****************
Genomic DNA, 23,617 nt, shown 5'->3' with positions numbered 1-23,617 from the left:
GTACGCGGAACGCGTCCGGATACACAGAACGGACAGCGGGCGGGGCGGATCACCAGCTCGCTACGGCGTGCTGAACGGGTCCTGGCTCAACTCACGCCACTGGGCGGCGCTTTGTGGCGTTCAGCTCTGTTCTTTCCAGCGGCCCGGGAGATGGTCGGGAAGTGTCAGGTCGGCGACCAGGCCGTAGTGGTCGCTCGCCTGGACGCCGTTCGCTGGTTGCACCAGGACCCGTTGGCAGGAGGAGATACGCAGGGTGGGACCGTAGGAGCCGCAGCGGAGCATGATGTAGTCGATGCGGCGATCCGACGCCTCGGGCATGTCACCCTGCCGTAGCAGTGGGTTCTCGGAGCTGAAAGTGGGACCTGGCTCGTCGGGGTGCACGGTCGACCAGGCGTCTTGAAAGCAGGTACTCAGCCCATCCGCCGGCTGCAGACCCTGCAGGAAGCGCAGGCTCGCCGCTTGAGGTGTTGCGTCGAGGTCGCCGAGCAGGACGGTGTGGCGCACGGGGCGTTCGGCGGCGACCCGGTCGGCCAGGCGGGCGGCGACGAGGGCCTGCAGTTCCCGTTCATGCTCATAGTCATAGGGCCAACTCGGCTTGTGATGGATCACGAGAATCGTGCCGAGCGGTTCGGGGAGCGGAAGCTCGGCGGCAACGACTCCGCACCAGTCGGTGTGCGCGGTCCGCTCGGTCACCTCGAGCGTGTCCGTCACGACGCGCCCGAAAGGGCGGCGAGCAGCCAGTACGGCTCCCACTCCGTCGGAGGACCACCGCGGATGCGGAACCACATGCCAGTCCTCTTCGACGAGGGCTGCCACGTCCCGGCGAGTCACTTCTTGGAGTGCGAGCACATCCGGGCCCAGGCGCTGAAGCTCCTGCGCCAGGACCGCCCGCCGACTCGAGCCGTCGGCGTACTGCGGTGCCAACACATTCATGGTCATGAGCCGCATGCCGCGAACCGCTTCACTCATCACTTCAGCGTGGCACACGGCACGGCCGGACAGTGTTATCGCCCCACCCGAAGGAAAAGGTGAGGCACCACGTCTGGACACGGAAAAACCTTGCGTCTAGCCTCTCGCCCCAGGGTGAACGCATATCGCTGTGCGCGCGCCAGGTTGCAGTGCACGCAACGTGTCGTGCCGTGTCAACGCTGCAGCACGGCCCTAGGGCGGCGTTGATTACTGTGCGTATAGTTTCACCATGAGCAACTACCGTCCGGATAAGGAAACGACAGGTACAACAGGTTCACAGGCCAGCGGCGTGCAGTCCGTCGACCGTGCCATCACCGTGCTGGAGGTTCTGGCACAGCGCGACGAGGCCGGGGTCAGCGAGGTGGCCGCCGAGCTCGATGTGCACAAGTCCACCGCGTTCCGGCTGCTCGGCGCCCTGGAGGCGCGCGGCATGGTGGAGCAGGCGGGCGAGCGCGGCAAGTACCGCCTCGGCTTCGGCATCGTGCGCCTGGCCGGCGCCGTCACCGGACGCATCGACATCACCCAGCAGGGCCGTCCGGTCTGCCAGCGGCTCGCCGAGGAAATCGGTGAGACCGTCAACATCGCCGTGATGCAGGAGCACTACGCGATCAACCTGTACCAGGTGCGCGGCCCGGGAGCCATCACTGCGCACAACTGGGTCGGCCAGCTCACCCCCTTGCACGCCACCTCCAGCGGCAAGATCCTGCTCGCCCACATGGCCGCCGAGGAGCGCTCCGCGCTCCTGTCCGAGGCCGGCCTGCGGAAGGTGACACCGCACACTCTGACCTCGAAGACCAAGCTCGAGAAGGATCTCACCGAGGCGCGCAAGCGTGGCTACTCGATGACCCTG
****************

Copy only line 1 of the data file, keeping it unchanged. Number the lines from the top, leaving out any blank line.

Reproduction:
Genomic DNA, 23,617 nt, shown 5'->3' with positions numbered 1-23,617 from the left: